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Re: Why does screen sharing require a browser extension?

From: cowwoc <cowwoc@bbs.darktech.org>
Date: Tue, 26 Nov 2013 04:07:08 -0500
Message-ID: <529464BC.3030605@bbs.darktech.org>
To: public-webrtc@w3.org
On 26/11/2013 3:42 AM, Harald Alvestrand wrote:
> On 11/26/2013 09:09 AM, cowwoc wrote:
>> Hi Justin,
>>
>> On 25/11/2013 6:58 PM, Justin Uberti wrote:
>>> Others have already made the points I was going to, but I'll summarize:
>>> - Screensharing is more dangerous than webcam access, because the 
>>> attacker can record the screen, AND control what is displayed on it.
>>
>> Agreed but only if you interpret screen-sharing as co-browsing. It is 
>> possible to limit screen-sharing to read-only screen recording,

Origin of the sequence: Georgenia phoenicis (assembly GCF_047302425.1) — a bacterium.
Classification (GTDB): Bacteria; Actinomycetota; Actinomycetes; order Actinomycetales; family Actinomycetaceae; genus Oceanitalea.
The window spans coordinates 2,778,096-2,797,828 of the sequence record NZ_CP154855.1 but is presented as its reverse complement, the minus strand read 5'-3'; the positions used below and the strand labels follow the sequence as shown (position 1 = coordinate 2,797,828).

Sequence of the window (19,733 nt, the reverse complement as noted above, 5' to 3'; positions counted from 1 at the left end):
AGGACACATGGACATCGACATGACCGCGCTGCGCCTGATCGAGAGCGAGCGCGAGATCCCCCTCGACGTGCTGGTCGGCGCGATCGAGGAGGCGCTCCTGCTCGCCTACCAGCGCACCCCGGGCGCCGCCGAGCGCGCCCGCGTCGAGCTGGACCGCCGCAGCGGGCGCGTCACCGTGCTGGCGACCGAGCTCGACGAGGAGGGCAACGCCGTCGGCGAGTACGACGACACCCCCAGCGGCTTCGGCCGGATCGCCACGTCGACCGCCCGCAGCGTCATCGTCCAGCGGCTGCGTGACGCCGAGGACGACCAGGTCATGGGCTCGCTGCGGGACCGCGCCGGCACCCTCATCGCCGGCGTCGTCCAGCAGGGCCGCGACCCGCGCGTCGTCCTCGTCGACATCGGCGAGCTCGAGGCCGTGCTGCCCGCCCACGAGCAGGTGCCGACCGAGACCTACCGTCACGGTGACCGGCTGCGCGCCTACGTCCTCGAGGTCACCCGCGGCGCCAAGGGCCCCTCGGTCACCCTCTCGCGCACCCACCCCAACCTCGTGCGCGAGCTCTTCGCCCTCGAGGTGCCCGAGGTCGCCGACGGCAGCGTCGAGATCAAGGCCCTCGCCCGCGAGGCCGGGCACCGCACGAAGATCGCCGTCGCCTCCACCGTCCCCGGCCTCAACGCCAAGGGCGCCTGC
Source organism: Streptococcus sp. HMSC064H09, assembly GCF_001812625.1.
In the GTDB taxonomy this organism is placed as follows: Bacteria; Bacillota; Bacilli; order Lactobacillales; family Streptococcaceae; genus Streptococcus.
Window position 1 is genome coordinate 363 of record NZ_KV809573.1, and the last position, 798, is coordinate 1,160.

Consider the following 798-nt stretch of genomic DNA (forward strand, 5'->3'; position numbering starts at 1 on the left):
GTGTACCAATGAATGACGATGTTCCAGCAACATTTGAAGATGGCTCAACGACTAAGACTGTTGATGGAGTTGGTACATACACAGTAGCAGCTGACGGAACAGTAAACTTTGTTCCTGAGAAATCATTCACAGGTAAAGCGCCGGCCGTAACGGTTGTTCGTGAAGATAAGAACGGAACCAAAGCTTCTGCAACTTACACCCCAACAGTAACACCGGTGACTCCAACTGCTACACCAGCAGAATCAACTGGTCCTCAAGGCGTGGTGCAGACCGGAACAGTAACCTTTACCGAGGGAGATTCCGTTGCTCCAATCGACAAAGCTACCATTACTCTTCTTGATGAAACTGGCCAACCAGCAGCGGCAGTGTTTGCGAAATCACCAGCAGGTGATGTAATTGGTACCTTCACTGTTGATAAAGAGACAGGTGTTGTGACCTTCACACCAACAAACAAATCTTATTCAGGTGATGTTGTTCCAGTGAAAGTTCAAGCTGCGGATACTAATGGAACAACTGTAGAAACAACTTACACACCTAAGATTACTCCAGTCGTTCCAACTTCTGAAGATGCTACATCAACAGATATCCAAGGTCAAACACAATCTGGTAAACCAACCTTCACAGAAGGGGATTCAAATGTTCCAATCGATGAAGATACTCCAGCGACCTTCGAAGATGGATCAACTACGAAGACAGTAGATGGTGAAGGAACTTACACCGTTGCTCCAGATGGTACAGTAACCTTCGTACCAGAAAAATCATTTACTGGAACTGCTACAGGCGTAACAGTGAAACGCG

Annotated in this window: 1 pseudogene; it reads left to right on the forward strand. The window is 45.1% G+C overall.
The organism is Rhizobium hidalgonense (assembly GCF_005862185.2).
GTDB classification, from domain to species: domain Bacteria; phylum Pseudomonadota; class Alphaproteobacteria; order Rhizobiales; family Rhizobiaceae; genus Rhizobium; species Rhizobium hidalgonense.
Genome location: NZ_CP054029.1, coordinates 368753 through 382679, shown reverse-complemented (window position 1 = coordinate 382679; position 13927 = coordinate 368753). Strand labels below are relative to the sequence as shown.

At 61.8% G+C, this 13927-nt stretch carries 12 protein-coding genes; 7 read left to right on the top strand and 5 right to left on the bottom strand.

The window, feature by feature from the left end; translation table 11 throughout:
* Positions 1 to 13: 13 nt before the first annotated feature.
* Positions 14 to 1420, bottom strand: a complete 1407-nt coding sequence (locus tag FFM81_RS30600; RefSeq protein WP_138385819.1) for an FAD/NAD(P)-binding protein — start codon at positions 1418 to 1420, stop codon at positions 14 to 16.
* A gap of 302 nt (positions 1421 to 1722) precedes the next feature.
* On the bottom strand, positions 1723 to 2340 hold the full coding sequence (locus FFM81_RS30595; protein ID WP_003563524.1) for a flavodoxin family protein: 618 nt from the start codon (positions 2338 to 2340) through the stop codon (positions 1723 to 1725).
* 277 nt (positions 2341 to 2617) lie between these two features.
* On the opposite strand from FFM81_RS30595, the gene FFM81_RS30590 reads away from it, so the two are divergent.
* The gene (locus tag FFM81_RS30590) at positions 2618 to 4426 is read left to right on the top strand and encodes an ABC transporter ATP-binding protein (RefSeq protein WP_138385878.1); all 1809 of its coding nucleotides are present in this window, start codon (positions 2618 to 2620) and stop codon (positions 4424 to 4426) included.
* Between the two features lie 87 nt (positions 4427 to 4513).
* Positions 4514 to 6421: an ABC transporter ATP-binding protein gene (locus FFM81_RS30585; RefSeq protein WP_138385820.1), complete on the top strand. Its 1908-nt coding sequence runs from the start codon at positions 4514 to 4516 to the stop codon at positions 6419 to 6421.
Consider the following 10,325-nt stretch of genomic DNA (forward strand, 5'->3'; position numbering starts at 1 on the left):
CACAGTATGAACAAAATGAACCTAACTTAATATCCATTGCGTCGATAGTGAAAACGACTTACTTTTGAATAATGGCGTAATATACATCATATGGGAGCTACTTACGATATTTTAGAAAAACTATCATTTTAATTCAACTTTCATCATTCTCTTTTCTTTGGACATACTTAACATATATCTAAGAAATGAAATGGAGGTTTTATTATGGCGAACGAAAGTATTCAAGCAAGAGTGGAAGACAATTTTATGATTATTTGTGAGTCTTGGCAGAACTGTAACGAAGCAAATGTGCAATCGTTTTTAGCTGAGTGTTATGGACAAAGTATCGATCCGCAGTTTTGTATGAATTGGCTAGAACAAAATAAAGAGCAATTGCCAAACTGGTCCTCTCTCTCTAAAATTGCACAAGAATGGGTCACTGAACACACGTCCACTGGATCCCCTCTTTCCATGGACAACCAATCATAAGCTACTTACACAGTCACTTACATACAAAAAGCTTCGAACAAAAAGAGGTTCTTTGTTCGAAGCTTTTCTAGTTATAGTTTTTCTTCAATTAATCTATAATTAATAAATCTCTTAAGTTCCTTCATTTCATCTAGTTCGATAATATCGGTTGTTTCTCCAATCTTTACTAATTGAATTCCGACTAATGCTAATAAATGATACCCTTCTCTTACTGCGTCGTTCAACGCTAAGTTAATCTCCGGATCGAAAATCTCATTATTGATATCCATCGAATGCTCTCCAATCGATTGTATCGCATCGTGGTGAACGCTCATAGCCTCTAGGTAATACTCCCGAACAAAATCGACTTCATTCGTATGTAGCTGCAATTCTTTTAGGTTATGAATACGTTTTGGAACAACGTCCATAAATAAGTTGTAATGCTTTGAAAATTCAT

>> without the ability to control what is being displayed on it, in 
>> which case none of these security concerns exist.
>
> Gili, it's a JAVASCRIPT APPLICATION.
>
> What Javascript applications do in general is to control what the 
> browser shows on the screen.
>
> Unless you want to limit screencasting to 'casting everything EXCEPT 
> for the browser (a very marginal use case, and totally inconsistent 
> with everything people are currently deploying screencasting for), the 
> Javascript will be able to control whatever Javascript is usually able 
> to control.
>
> Please think this through.
>
Harald,

You seem to be misunderstanding what I had in mind. I'm talking about 
the following:

Alice opens bank.com in tab 1, screenshare.com in tab 2. She instructs 
the WebRTC application in tab 2 to screen-share tab 1. It is my 
understanding that Javascript cannot do cross-tab scripting, and as such 
we'd be safe. The cross-tab operation is being implemented by the 
browser, not Javascript.

Gili
Received on Tuesday, 26 November 2013 09:08:12 UTC

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